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Review: 'Good Hair'

Warm, funny and entertaining

Posted: October 8, 2009 1:50 p.m.
Updated: October 9, 2009 6:00 a.m.
Chris Rock, right, is shown in a scene from, "Good Hair." The documentary opens in local theaters today. Chris Rock, right, is shown in a scene from, "Good Hair." The documentary opens in local theaters today.
Chris Rock, right, is shown in a scene from, "Good Hair." The documentary opens in local theaters today.
"Good Hair" is a documentary about black women and their hair. Chris Rock, the host and narrator, is a likable man, quick, truly curious, with the gift of encouraging people to speak openly about a subject they usually keep private. He conveys a lot of information, but also some unfortunate opinions and misleading facts. That doesn't mean the movie isn't warm, funny and entertaining.

The film had its start for Rock when his little daughter asked him, "Daddy, how come I don't have good hair?" He wonders how she got that idea. He discovers that some children even younger than her are already having their hair straightened - and that for children that is a bad idea. He talks to a great many black women about their hair, beginning with the matriarch Maya Angelou and including such celebrities as Nia Long, Eve, Tracie Thoms, Salli Richardson, Salt-n-Pepa and Raven-Symone.

He discovers that for some black women, attaining "good hair" means either straightening or extensions. Straightening involves the application of products containing sodium hydroxide, which a dermatologist and a chemist describe as potentially dangerous to the scalp and even to inhale in quantity.

I imagine a good many black women would tell Chris Rock that having "good hair" simply means having hair that is healthy and strong. For African-American women, that can mean versatile hair that can be worn in a variety of styles: natural, Afros, braids, dreads, African knots, pressed, chemically relaxed or with extensions. They look great. Often they go back and forth among hair styles; that is the way of women, unlike us male clods who settle on a hairstyle in grade school and stick with it like Rod Blagojevich.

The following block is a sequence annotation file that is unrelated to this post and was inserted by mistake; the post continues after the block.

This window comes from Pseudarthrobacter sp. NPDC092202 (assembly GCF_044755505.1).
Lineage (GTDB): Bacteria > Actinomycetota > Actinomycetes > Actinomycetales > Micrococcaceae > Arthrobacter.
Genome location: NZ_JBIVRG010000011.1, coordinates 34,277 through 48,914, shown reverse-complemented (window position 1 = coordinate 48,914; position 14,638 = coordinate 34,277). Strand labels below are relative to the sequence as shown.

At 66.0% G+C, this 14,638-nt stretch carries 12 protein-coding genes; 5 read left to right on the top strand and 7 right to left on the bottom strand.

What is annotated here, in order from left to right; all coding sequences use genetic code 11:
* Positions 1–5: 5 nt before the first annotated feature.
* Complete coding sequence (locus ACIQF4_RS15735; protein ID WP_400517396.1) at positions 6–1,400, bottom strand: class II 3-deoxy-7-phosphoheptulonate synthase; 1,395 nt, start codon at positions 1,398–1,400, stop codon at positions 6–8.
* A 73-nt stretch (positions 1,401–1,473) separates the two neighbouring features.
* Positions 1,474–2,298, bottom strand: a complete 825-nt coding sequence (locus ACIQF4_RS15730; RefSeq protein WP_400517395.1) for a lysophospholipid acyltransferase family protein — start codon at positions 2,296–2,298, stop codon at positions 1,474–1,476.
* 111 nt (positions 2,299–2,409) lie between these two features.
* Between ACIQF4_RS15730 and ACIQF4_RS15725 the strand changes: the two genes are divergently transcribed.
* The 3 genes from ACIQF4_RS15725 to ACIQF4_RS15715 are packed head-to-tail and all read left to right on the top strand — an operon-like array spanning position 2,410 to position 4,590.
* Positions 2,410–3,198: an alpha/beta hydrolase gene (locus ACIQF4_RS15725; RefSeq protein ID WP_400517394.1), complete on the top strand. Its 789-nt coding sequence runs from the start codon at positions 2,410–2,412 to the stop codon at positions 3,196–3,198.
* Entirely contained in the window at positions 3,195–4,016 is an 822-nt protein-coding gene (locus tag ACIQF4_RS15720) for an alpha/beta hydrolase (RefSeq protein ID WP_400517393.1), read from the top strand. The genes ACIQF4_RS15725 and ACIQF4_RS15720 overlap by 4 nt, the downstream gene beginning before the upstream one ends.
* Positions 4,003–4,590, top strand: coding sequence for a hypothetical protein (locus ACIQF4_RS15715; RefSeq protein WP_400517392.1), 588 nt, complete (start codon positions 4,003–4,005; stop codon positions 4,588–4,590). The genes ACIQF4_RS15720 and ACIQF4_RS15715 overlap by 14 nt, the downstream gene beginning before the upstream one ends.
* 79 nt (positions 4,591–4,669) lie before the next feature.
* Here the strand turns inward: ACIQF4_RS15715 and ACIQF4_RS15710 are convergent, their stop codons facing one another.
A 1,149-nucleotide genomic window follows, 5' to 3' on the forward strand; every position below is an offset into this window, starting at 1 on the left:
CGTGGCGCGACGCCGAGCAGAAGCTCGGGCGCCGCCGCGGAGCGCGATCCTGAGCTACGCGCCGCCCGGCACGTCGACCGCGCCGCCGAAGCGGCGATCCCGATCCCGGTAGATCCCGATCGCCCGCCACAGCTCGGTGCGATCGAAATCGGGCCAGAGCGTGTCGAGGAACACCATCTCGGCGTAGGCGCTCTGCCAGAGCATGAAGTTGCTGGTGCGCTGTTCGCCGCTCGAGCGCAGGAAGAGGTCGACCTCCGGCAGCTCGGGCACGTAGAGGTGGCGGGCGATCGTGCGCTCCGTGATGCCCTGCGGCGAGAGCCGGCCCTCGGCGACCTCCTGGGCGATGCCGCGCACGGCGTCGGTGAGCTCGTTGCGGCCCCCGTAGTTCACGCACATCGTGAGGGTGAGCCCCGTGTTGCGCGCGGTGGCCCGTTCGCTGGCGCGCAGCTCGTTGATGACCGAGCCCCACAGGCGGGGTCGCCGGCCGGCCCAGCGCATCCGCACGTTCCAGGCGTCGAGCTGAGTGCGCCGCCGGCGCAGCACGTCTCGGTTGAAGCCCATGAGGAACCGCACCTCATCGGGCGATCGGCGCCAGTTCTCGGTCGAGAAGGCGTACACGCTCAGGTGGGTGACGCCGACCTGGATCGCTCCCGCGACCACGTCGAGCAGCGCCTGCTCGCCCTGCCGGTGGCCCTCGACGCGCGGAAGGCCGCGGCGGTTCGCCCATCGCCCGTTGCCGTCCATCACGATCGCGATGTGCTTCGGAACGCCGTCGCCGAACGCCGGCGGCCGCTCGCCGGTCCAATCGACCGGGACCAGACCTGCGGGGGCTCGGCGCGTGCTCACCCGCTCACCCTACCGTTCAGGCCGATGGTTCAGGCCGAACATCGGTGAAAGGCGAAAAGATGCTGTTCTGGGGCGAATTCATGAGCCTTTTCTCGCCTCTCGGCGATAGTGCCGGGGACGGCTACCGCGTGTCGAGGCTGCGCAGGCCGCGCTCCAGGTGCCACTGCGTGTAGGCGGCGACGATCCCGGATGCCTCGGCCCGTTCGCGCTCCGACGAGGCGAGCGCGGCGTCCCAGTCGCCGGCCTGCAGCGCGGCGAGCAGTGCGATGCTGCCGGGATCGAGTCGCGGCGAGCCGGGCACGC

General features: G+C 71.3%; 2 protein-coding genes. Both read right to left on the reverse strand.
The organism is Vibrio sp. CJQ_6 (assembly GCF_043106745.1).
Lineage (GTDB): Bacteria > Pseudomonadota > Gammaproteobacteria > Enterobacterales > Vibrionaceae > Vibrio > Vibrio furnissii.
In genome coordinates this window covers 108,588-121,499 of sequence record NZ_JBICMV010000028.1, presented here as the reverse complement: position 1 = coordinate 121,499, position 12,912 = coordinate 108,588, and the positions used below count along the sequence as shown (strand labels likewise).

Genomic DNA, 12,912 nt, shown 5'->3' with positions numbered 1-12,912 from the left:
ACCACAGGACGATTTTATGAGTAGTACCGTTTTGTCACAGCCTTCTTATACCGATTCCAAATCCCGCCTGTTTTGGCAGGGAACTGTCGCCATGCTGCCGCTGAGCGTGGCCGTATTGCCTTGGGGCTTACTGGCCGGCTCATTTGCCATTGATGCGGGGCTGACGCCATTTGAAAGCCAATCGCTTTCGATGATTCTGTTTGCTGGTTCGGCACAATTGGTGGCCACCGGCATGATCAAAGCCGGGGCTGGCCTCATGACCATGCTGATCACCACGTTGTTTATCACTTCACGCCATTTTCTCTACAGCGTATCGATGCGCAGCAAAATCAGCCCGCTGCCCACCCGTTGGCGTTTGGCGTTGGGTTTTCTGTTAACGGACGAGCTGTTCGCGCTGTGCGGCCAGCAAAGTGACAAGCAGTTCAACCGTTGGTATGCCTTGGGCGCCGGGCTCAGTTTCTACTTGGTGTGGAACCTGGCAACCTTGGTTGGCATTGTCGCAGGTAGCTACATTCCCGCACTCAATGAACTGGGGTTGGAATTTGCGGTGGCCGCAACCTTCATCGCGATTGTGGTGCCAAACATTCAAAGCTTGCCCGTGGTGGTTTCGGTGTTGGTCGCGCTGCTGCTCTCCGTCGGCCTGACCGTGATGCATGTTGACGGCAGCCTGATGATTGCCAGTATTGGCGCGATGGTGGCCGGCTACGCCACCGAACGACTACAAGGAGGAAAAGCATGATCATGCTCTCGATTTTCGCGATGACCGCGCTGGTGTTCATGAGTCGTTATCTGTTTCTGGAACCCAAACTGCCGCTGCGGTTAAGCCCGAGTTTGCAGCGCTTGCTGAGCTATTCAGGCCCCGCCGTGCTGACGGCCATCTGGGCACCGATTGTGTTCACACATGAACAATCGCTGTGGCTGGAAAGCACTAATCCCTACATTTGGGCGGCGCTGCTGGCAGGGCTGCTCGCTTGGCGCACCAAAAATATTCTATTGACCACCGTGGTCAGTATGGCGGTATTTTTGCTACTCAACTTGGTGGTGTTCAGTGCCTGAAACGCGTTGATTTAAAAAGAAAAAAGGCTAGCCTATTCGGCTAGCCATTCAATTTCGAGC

Extensions involve braiding long hair to rows of existing hair. Think Beyonce. Where does this hair come from? India, mostly, where some women cut off their hair before marriage or for religious purposes, and can sell it for amounts that mean a lot in a poor nation.

What about the hazards of straightening? Rock shows a hair-raising demonstration of an aluminum Coke can literally being eaten up in a bath of sodium hydroxide. It may help to recall that another name for sodium hydroxide is "lye." God forbid a woman should put that on her head! What Rock doesn't mention is that few women do. If he had peeked at Wikipedia, he would have learned: "Because of the high incidence and intensity of chemical burns, chemical relaxer manufacturers have now switched to other alkaline chemicals." Modern relaxers can also burn if left on too long, but they won't eat up your Coke cans.

The popularity of Afros in the 1960s and '70s asserted that natural hair was beautiful just the way it grew (and was styled, cut and shaped, of course; Angela Davis didn't look that good without effort). Classic Davis-style Afros have grown rare, but another "natural" style, braiding, is seen all the time. Many black men also use braids and dreads as a fashion statement.

The use of the word "natural hair" is, in any event, misleading. Take a stroll down the hair products aisle of a drugstore, or look at the stock price of Supercuts. Few people of any race go without hair grooming. If they did, we would be a nation of Unabombers.
Black hair is a $9 billion industry. Rock plunges in. He visits Dudley Products in Atlanta, a black-owned hair products empire, and is fascinated by the Bronner Bros. International Hair Show, an annual convention in Atlanta. Here there's an annual competition to name the hairdresser of the year. Showmanship is everything; one of the four finalists is a young white man who is treasured by his clients.

What Rock does is create a film with much good feeling and instinctive sympathy for our desire to look as good as we can. He asks direct questions, but doesn't cross-examine; he reacts with well-timed one-liners, and he has a hilarious, spontaneous conversation with some black men in a barber shop that gets into areas that are rarely spoken about. The movie has a good feeling to it, but why do I know more about this subject than Chris Rock does? Smile.

© 2009 THE EBERT CO.

Three stars.


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